Security researchers are warning about a new phishing campaign that exploits Google Docs. The campaign sends specially crafted links that steal victims’ credentials.
A new campaign that exploited Googles hosted document service was discovered by researchers at email and collaboration security firm Avanan. The exploit lets attackers send emails with malicious links, according to a report published Thursday by Jeremy Fuchs, marketing content manager for Avanan.
Previously, Avanan have seen attackers use the same attack vector in smaller services such as MailGun, FlipSnack, and Movable Ink. But this is the first time attackers use this type of exploit in Google’s hosted document service.
The attack begins with an email that asks users to click a link that opens a page familiar to anyone using Google Docs, Fuchs said. In fact, it’s a phishing website, which steals the victim’s credentials using another web page that looks like the Google Login portal but hosted from an attackers’ URL.
“This, however, isn’t that page,” he wrote. “It’s a custom HTML page made to look like that familiar Google Docs share page.”
The trick to creating an attack vector is to use Google Docs, so that all the heavy lifting is done by Google Docs, which is very simple to do, according to Fuchs. An attacker would create a web page that looks like a Google Docs sharing page and upload that HTML file to Google Drive. After scanning the file, Google would then render the HTML and show a preview of the page. An attacker can then right-click on the file and open it in Google’s Docs to get embed codes used to later share the page to victims:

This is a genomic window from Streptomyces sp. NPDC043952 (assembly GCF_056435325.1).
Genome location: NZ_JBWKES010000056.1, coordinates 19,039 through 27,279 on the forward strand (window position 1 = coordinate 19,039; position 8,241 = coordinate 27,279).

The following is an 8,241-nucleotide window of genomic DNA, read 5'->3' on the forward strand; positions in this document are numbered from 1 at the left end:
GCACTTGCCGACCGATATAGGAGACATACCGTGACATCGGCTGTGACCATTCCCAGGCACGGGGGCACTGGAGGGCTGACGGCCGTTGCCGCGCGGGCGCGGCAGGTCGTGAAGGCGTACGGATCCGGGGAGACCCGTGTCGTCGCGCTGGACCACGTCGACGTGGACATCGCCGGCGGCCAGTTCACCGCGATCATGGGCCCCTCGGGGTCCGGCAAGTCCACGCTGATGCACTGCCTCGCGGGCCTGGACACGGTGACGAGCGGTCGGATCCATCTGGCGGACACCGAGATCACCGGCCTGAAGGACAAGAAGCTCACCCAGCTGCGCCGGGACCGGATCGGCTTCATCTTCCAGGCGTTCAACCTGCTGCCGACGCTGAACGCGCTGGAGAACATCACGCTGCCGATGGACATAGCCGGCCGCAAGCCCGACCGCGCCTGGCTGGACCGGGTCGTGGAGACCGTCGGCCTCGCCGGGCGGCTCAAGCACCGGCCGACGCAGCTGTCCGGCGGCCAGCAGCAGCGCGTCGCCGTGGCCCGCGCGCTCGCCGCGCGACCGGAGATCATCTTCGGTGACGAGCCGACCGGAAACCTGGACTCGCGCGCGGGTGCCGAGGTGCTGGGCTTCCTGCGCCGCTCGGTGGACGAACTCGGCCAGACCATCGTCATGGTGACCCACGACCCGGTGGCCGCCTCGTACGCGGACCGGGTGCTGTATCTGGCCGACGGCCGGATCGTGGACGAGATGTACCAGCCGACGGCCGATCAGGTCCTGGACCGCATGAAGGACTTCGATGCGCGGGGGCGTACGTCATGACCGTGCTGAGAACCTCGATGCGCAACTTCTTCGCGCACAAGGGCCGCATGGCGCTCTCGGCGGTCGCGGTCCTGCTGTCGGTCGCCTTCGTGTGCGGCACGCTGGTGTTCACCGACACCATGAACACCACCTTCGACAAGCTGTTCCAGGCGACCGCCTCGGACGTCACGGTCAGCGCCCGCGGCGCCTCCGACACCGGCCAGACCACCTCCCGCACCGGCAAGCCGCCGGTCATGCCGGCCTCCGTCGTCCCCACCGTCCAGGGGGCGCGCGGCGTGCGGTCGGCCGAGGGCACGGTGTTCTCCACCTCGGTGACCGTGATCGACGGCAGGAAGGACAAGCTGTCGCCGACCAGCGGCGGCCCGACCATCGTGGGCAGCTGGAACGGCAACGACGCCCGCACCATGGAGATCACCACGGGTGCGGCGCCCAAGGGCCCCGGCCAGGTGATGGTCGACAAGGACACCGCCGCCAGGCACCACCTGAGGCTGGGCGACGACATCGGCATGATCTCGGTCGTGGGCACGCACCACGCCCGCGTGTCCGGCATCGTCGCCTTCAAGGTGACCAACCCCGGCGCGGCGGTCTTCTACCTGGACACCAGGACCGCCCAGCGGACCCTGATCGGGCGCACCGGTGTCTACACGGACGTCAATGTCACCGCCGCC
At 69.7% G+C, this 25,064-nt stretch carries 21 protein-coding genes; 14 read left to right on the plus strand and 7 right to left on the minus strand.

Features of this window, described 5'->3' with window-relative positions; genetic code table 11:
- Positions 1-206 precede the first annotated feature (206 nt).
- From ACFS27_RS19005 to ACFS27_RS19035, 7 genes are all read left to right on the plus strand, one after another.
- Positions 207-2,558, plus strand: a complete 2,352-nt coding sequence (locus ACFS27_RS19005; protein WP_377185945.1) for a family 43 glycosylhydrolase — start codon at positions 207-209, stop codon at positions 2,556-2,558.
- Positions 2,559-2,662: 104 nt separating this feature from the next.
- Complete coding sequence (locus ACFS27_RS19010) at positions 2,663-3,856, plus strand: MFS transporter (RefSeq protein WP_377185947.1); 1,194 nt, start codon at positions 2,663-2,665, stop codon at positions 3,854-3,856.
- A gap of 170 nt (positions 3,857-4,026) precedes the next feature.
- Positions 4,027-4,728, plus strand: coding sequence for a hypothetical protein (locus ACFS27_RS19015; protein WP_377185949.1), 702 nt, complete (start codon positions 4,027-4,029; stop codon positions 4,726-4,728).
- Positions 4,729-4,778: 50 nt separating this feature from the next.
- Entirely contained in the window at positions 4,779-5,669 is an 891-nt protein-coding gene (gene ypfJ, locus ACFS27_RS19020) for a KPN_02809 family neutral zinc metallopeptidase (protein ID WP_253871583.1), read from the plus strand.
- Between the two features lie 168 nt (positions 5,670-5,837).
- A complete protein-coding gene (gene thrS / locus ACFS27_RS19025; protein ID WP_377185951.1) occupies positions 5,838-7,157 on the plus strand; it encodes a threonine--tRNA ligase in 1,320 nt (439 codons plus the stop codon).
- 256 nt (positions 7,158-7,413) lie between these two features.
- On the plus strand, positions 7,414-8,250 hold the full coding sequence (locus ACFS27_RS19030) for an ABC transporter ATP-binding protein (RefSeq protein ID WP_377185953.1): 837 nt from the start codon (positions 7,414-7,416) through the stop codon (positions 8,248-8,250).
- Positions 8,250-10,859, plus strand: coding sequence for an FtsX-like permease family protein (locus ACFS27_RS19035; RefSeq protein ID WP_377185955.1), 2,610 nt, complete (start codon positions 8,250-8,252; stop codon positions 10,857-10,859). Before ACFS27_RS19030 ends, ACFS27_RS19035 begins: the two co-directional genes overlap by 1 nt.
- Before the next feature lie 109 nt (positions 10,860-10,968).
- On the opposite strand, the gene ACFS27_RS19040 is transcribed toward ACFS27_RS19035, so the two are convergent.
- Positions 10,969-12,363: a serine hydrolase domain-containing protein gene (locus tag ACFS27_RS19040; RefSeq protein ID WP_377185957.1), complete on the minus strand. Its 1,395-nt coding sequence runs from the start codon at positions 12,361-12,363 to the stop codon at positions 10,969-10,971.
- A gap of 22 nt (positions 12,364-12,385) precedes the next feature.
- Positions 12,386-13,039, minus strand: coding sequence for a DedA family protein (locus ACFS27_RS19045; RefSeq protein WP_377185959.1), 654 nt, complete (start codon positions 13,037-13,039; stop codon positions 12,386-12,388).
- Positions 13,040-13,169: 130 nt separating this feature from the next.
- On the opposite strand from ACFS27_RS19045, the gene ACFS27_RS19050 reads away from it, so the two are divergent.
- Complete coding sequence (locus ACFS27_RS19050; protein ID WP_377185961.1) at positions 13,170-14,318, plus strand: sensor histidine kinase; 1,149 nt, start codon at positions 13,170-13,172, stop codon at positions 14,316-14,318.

“This is the clever bit because if you simply click ‘Get link’ you would only see the source code of the file, not the rendered version,” he wrote. By abusing Google Docs, attackers can successfully create a preview of the the page rather than deliver a page with just source code to a potential victim, which would not work.
One more step is needed so that victims can see the page. This step can be done by clicking the Publish to Web button in the Google Docs menu. Google will provide embed tags that attackers can use—sans the iframe tags—to save the malicious link intended to be sent via the phishing campaign.
“This link will now render the full HTML file as intended by the attacker and it will also contain the redirect hyperlink to the actual malicious website,” Fuchs explained.
Researchers say by hosting attacks on Google Docs, attackers can easily exploit the security weaknesses of link scanners and evade detection by common security tools.